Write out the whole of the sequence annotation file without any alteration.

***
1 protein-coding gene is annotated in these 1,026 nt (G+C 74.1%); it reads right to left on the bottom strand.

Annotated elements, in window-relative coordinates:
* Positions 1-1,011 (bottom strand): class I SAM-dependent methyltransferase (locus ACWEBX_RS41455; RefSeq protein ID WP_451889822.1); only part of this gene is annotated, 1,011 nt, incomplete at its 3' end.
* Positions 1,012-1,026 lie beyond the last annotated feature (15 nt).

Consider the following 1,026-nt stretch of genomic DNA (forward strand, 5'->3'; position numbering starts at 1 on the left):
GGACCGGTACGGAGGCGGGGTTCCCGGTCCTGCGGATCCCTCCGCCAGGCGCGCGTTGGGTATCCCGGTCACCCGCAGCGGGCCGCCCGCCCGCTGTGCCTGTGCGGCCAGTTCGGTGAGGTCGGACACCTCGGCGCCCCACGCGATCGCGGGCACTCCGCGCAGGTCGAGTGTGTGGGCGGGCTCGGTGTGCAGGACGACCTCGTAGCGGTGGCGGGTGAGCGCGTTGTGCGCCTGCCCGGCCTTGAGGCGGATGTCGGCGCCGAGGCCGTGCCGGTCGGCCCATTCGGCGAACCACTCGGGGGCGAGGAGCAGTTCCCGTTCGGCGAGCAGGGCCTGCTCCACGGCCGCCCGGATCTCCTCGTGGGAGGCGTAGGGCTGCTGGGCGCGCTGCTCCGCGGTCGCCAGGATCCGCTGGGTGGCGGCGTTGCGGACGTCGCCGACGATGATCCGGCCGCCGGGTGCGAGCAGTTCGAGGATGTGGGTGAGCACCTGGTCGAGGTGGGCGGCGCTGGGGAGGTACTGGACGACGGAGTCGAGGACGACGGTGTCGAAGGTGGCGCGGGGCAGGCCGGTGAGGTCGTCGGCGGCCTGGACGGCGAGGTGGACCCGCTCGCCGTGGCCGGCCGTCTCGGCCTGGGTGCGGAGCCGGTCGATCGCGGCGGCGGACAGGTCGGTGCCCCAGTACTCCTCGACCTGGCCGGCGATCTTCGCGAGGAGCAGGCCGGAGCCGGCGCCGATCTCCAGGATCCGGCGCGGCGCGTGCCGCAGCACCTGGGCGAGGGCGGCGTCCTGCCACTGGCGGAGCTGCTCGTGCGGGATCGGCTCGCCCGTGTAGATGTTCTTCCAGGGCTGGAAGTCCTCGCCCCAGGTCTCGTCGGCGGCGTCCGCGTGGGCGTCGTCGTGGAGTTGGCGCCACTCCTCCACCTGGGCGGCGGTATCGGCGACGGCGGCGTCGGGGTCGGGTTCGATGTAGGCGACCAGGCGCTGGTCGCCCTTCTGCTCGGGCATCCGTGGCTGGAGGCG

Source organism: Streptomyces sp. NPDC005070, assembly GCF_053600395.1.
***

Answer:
1 protein-coding gene is annotated in these 1,026 nt (G+C 74.1%); it reads right to left on the bottom strand.

Annotated elements, in window-relative coordinates:
* Positions 1-1,011 (bottom strand): class I SAM-dependent methyltransferase (locus ACWEBX_RS41455; RefSeq protein ID WP_451889822.1); only part of this gene is annotated, 1,011 nt, incomplete at its 3' end.
* Positions 1,012-1,026 lie beyond the last annotated feature (15 nt).

Consider the following 1,026-nt stretch of genomic DNA (forward strand, 5'->3'; position numbering starts at 1 on the left):
GGACCGGTACGGAGGCGGGGTTCCCGGTCCTGCGGATCCCTCCGCCAGGCGCGCGTTGGGTATCCCGGTCACCCGCAGCGGGCCGCCCGCCCGCTGTGCCTGTGCGGCCAGTTCGGTGAGGTCGGACACCTCGGCGCCCCACGCGATCGCGGGCACTCCGCGCAGGTCGAGTGTGTGGGCGGGCTCGGTGTGCAGGACGACCTCGTAGCGGTGGCGGGTGAGCGCGTTGTGCGCCTGCCCGGCCTTGAGGCGGATGTCGGCGCCGAGGCCGTGCCGGTCGGCCCATTCGGCGAACCACTCGGGGGCGAGGAGCAGTTCCCGTTCGGCGAGCAGGGCCTGCTCCACGGCCGCCCGGATCTCCTCGTGGGAGGCGTAGGGCTGCTGGGCGCGCTGCTCCGCGGTCGCCAGGATCCGCTGGGTGGCGGCGTTGCGGACGTCGCCGACGATGATCCGGCCGCCGGGTGCGAGCAGTTCGAGGATGTGGGTGAGCACCTGGTCGAGGTGGGCGGCGCTGGGGAGGTACTGGACGACGGAGTCGAGGACGACGGTGTCGAAGGTGGCGCGGGGCAGGCCGGTGAGGTCGTCGGCGGCCTGGACGGCGAGGTGGACCCGCTCGCCGTGGCCGGCCGTCTCGGCCTGGGTGCGGAGCCGGTCGATCGCGGCGGCGGACAGGTCGGTGCCCCAGTACTCCTCGACCTGGCCGGCGATCTTCGCGAGGAGCAGGCCGGAGCCGGCGCCGATCTCCAGGATCCGGCGCGGCGCGTGCCGCAGCACCTGGGCGAGGGCGGCGTCCTGCCACTGGCGGAGCTGCTCGTGCGGGATCGGCTCGCCCGTGTAGATGTTCTTCCAGGGCTGGAAGTCCTCGCCCCAGGTCTCGTCGGCGGCGTCCGCGTGGGCGTCGTCGTGGAGTTGGCGCCACTCCTCCACCTGGGCGGCGGTATCGGCGACGGCGGCGTCGGGGTCGGGTTCGATGTAGGCGACCAGGCGCTGGTCGCCCTTCTGCTCGGGCATCCGTGGCTGGAGGCG

Source organism: Streptomyces sp. NPDC005070, assembly GCF_053600395.1.